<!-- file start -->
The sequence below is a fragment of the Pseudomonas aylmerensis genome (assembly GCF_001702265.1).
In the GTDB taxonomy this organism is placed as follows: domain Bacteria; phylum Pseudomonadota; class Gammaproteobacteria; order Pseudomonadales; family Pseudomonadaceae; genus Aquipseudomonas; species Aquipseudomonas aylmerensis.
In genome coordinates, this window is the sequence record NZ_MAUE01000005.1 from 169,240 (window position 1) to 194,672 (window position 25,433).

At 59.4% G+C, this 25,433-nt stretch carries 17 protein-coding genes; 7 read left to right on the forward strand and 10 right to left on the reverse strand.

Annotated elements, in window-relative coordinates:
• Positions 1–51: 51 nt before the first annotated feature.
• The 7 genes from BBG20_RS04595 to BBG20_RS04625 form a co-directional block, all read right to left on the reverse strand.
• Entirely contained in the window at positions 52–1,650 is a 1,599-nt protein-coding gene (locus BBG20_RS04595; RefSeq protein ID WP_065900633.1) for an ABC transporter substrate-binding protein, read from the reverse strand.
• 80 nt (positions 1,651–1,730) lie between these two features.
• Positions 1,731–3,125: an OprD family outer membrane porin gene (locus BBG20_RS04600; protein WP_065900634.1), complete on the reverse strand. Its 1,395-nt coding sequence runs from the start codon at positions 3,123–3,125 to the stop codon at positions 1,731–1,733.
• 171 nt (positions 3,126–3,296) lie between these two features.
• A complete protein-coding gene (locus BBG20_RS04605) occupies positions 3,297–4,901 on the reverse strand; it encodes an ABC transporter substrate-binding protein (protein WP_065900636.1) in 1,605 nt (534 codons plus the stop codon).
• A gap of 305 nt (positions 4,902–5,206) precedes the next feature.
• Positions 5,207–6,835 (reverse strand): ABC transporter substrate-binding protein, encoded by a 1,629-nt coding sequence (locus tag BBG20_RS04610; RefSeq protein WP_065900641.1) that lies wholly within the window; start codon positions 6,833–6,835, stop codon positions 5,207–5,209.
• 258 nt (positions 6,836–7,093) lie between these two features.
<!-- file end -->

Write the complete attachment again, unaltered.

The sequence below is a fragment of the Pseudomonas aylmerensis genome (assembly GCF_001702265.1).
In the GTDB taxonomy this organism is placed as follows: domain Bacteria; phylum Pseudomonadota; class Gammaproteobacteria; order Pseudomonadales; family Pseudomonadaceae; genus Aquipseudomonas; species Aquipseudomonas aylmerensis.
In genome coordinates, this window is the sequence record NZ_MAUE01000005.1 from 169,240 (window position 1) to 194,672 (window position 25,433).

At 59.4% G+C, this 25,433-nt stretch carries 17 protein-coding genes; 7 read left to right on the forward strand and 10 right to left on the reverse strand.

Annotated elements, in window-relative coordinates:
• Positions 1–51: 51 nt before the first annotated feature.
• The 7 genes from BBG20_RS04595 to BBG20_RS04625 form a co-directional block, all read right to left on the reverse strand.
• Entirely contained in the window at positions 52–1,650 is a 1,599-nt protein-coding gene (locus BBG20_RS04595; RefSeq protein ID WP_065900633.1) for an ABC transporter substrate-binding protein, read from the reverse strand.
• 80 nt (positions 1,651–1,730) lie between these two features.
• Positions 1,731–3,125: an OprD family outer membrane porin gene (locus BBG20_RS04600; protein WP_065900634.1), complete on the reverse strand. Its 1,395-nt coding sequence runs from the start codon at positions 3,123–3,125 to the stop codon at positions 1,731–1,733.
• 171 nt (positions 3,126–3,296) lie between these two features.
• A complete protein-coding gene (locus BBG20_RS04605) occupies positions 3,297–4,901 on the reverse strand; it encodes an ABC transporter substrate-binding protein (protein WP_065900636.1) in 1,605 nt (534 codons plus the stop codon).
• A gap of 305 nt (positions 4,902–5,206) precedes the next feature.
• Positions 5,207–6,835 (reverse strand): ABC transporter substrate-binding protein, encoded by a 1,629-nt coding sequence (locus tag BBG20_RS04610; RefSeq protein WP_065900641.1) that lies wholly within the window; start codon positions 6,833–6,835, stop codon positions 5,207–5,209.
• 258 nt (positions 6,836–7,093) lie between these two features.